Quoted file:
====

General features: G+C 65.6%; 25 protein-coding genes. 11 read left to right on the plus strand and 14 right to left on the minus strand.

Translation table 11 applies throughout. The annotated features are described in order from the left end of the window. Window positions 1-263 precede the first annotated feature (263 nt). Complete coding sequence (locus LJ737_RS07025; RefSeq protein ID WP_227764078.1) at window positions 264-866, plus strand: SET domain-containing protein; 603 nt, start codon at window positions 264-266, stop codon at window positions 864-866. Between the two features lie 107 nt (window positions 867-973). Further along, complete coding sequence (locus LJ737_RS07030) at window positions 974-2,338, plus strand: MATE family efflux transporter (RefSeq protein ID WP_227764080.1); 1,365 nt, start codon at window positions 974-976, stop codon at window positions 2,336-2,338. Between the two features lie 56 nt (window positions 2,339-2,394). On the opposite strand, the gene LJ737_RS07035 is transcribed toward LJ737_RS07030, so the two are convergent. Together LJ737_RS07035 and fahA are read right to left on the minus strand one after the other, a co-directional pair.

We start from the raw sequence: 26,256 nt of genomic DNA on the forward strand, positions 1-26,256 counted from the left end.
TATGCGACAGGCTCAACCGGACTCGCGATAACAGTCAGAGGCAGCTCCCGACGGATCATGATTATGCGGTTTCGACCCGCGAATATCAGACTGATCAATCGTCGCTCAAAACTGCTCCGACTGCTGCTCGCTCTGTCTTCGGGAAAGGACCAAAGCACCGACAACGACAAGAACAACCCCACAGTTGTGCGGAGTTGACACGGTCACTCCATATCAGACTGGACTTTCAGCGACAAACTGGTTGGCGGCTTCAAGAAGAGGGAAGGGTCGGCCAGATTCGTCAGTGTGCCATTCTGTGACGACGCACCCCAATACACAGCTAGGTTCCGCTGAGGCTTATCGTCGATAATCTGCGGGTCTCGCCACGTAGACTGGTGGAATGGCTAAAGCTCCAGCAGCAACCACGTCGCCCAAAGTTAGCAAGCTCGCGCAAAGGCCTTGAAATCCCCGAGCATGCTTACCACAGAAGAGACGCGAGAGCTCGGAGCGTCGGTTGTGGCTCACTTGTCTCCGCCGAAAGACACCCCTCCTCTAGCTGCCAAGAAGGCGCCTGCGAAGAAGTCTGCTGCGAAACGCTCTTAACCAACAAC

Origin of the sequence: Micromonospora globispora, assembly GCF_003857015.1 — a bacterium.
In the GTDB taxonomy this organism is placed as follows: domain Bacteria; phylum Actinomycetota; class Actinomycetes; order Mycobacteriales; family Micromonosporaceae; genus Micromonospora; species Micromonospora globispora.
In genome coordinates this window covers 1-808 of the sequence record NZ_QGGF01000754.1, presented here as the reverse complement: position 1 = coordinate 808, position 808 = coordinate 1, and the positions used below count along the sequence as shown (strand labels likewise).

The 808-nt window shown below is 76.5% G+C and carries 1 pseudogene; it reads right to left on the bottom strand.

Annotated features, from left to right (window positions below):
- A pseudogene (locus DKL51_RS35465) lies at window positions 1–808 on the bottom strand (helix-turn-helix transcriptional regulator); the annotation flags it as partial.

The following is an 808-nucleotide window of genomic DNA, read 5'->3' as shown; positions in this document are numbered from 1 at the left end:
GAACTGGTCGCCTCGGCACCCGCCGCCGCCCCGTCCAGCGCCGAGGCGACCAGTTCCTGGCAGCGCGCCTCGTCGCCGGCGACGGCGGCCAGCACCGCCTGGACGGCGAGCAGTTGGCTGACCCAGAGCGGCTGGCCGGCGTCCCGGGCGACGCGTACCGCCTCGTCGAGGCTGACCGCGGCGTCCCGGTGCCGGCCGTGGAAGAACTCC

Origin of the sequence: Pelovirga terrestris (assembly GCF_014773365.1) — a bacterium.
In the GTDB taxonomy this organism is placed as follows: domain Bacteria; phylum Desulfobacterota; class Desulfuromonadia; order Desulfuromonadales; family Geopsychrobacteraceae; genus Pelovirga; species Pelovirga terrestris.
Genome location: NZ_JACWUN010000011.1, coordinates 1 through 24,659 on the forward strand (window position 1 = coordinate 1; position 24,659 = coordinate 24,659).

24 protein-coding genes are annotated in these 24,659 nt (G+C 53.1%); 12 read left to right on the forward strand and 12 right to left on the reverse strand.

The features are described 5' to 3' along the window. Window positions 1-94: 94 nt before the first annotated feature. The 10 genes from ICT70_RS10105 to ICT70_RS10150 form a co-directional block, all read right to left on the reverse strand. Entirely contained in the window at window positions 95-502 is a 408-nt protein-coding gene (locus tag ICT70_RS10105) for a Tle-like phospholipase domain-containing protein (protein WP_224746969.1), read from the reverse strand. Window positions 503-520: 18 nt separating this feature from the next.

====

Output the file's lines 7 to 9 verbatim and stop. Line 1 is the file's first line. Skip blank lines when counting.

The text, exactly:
In genome coordinates this window covers 1-808 of the sequence record NZ_QGGF01000754.1, presented here as the reverse complement: position 1 = coordinate 808, position 808 = coordinate 1, and the positions used below count along the sequence as shown (strand labels likewise).

The 808-nt window shown below is 76.5% G+C and carries 1 pseudogene; it reads right to left on the bottom strand.

Annotated features, from left to right (window positions below):